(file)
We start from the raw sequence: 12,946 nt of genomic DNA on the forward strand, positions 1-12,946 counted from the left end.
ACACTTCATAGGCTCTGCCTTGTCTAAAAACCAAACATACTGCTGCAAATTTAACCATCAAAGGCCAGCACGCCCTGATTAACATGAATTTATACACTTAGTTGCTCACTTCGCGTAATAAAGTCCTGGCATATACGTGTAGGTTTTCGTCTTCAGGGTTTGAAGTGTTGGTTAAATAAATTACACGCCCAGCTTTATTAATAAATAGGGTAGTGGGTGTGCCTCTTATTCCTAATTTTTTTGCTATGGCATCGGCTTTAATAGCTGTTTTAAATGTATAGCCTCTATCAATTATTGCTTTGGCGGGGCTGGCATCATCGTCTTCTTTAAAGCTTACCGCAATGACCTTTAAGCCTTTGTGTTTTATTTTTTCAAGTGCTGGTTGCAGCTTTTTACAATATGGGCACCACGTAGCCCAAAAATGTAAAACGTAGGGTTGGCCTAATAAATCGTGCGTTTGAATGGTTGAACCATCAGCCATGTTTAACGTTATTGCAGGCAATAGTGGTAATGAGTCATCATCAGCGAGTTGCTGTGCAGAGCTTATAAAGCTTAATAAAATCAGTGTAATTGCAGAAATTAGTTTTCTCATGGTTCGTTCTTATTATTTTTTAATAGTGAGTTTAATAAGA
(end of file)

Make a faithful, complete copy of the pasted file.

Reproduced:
We start from the raw sequence: 12,946 nt of genomic DNA on the forward strand, positions 1-12,946 counted from the left end.
ACACTTCATAGGCTCTGCCTTGTCTAAAAACCAAACATACTGCTGCAAATTTAACCATCAAAGGCCAGCACGCCCTGATTAACATGAATTTATACACTTAGTTGCTCACTTCGCGTAATAAAGTCCTGGCATATACGTGTAGGTTTTCGTCTTCAGGGTTTGAAGTGTTGGTTAAATAAATTACACGCCCAGCTTTATTAATAAATAGGGTAGTGGGTGTGCCTCTTATTCCTAATTTTTTTGCTATGGCATCGGCTTTAATAGCTGTTTTAAATGTATAGCCTCTATCAATTATTGCTTTGGCGGGGCTGGCATCATCGTCTTCTTTAAAGCTTACCGCAATGACCTTTAAGCCTTTGTGTTTTATTTTTTCAAGTGCTGGTTGCAGCTTTTTACAATATGGGCACCACGTAGCCCAAAAATGTAAAACGTAGGGTTGGCCTAATAAATCGTGCGTTTGAATGGTTGAACCATCAGCCATGTTTAACGTTATTGCAGGCAATAGTGGTAATGAGTCATCATCAGCGAGTTGCTGTGCAGAGCTTATAAAGCTTAATAAAATCAGTGTAATTGCAGAAATTAGTTTTCTCATGGTTCGTTCTTATTATTTTTTAATAGTGAGTTTAATAAGA